Saturday May 30, 2015
After visiting with my parents in Barrie there was an opportunity to make a short visit to a site near town. A street with the name Finlay Mill Road pretty much needs to be investigated and we were only a km away. Light rain was falling with the threat of a downpour.
Willow creek crosses Finlay Mill road where a half dozen mills, a soap factory, distillery and two power generating plants once stood. This was the industrial core of Midhurst. Preserved here are a set of mill stones and the school bell that was used in SS No. 6. The original building dates to 1866 but a second building containing this bell was built in 1887 where it was used until 1962.
Charles Singleton Bell operated a bellfoundry in Hillsboro Ohio starting in 1875 under the name C.S. Bell. In 1882 he changed the name to C.S. Bell & Co. when his son joined the company, a name he operated under until 1894. Starting in 1894 he changed the name again, this time to The C.S. Bell Company when the company was incorporated. The name stamped on the bell below dates it to 1882-1894 which is correct for the 1887 date for the second school building. The number 20 on the stem identifies it as a 20″ bell. C.S. Bell and Co. sold school bells in diameters ranging from 20 to 28 inches. Farm bells were smaller than 20 inches while bells over 30 inches in diameter were made for churches and fire halls.
On April 15, 1878 the town of Barrie enacted legislation creating the Barrie Water Company and the Barrie Gas company. Town by-law 345 in 1888 gave exclusive rights to James Burton, George Ball and Samuel Lount to provide electric power to the town. They formed the Barrie Light Company. They built two generating plants on Willow Creek. On June 4 1888 they successfully transmitted power to a station on the end of Bayfield Street. In August, with great fanfare, they lit 17 street lights in downtown Barrie. At the same time the Barrie Gas Company’s 10 year contract for street lighting expired and was never renewed. By the mid-1890’s people began to feel that the private companies were charging too much and public ownership was proposed. The Barrie Light Company was sold to the city for $22,501. Barrie’s population reached 6,500 by 1910 and the electrical consumption started to exceed production capacity at the two old generating stations. The solution was to switch to Ontario Hydro which was completed by 1912. The old production facility was abandoned and later demolished.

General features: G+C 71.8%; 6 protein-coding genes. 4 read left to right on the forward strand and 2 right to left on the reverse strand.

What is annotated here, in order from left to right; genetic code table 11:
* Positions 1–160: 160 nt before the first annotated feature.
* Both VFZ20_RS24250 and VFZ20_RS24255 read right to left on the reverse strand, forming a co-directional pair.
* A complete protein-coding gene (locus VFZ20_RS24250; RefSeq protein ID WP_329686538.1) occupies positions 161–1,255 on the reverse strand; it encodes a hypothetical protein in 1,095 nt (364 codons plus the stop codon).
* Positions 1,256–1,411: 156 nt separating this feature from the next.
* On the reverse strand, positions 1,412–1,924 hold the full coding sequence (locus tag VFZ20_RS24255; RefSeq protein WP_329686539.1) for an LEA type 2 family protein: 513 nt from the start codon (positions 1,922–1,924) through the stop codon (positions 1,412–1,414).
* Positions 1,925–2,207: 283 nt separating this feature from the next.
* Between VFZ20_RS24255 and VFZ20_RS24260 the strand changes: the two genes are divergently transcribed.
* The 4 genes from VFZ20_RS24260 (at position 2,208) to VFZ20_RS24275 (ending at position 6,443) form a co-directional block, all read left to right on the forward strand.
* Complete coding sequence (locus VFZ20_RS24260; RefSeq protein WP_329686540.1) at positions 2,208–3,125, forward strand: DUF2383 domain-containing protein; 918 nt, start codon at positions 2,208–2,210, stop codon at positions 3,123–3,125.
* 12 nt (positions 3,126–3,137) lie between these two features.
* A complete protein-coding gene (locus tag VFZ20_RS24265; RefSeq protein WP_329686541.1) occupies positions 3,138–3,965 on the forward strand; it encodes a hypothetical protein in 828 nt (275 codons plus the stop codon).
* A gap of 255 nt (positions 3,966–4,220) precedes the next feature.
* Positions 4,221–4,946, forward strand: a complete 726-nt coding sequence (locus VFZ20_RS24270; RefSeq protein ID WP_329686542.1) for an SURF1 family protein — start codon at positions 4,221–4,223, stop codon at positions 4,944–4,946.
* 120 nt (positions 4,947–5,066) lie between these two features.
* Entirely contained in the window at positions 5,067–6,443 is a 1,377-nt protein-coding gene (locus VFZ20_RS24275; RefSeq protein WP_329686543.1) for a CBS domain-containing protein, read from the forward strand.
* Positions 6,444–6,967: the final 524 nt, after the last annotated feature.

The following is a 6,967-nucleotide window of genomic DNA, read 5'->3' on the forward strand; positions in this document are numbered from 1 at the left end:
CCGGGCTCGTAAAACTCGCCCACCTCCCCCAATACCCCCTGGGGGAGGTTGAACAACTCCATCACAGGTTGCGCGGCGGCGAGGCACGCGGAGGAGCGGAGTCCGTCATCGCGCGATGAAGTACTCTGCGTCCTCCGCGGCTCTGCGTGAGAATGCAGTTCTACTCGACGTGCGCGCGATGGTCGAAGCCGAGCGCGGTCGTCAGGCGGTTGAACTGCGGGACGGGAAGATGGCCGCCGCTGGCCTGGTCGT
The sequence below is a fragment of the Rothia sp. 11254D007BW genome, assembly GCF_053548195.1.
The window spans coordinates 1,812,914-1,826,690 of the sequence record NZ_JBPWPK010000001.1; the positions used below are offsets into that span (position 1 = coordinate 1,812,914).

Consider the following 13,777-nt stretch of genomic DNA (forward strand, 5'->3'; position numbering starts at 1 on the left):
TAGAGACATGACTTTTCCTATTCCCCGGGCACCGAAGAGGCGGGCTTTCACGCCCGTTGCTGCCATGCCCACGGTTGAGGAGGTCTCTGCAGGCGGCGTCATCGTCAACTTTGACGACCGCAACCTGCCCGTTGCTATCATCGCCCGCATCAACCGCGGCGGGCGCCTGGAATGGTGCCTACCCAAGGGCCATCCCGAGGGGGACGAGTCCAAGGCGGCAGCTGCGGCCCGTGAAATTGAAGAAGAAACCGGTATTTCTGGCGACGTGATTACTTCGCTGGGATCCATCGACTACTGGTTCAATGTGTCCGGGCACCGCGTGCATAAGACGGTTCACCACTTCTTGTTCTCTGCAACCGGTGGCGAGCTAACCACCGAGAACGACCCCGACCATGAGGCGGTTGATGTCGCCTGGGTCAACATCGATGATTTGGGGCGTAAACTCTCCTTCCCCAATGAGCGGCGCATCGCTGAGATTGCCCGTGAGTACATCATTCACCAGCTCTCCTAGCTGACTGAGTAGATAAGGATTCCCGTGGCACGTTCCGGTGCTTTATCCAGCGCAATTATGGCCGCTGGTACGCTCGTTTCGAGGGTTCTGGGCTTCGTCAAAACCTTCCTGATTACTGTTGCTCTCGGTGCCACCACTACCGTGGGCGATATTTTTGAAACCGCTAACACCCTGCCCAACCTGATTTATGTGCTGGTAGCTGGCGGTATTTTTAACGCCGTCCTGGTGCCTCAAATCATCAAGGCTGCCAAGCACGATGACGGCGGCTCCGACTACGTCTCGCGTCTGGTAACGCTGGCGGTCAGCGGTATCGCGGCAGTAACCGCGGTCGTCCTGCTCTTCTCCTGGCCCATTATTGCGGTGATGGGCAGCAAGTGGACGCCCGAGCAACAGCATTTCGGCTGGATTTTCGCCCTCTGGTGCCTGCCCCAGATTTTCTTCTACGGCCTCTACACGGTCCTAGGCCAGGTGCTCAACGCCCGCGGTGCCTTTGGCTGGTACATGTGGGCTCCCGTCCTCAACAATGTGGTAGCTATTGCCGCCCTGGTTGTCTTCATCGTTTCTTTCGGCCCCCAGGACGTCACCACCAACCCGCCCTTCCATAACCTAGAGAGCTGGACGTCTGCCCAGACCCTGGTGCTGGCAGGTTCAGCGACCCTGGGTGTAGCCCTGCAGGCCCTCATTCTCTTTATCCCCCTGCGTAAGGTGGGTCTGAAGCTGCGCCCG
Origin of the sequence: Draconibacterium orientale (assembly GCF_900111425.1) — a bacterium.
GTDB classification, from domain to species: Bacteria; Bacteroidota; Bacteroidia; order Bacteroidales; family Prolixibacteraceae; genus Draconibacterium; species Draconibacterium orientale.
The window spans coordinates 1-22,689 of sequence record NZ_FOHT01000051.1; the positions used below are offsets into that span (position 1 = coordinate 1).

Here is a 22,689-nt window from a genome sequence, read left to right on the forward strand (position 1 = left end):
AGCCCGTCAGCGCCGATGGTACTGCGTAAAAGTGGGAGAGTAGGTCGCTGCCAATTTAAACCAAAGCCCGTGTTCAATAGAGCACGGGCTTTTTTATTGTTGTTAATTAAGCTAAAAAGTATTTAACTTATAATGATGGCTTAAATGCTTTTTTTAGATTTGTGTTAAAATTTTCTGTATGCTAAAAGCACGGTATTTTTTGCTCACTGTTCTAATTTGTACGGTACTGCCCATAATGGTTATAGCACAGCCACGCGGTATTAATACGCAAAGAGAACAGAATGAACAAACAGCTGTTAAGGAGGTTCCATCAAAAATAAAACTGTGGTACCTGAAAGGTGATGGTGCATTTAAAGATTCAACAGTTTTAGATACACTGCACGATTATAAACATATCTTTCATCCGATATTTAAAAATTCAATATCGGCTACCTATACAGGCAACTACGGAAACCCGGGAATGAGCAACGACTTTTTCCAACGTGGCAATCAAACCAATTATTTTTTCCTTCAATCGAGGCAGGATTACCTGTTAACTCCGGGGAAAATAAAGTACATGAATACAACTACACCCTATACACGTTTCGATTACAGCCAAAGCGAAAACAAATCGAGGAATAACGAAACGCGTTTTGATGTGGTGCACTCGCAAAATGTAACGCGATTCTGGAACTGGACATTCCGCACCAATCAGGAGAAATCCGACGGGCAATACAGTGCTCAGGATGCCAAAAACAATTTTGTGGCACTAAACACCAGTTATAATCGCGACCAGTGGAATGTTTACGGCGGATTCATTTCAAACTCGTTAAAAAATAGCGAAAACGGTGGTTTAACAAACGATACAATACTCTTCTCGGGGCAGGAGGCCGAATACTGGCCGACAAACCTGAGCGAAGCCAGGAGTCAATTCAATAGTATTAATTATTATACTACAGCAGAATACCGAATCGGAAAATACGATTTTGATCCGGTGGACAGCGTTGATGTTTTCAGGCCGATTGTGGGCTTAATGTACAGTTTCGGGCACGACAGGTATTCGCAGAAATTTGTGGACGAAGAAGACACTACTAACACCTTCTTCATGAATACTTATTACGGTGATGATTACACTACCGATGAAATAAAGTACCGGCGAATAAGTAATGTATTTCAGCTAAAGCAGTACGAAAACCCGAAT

The foundations from the 1888 power generating station remain on the west side of Willow Creek.
Concrete pieces are strewn across the creek where the power facility once stood.
Remains of foundations can be seen in the trees on the other side of the creek.
Just beyond the first power mill Willow Creek flows through an area where erosion of the sandy hillside makes following the trail a very risky concept.
Dragonflies and Damselflies are two separate species which are often confused. The easiest way to tell them apart is in the rest position of the wings. Dragon flies sit with their wings spread out while damselflies sit with them folded above the back. The female Ebony Jewelwing damselfly has a small white spot on the tips of the wings while the male is all black. The female is pictured below.
It began to rain harder and lacking a paddle we decided not to venture farther up the creek. The foundations of a second power station remain to be located on a future visit when hopefully the surrounding area will yield more of the secrets of historic Midhurst.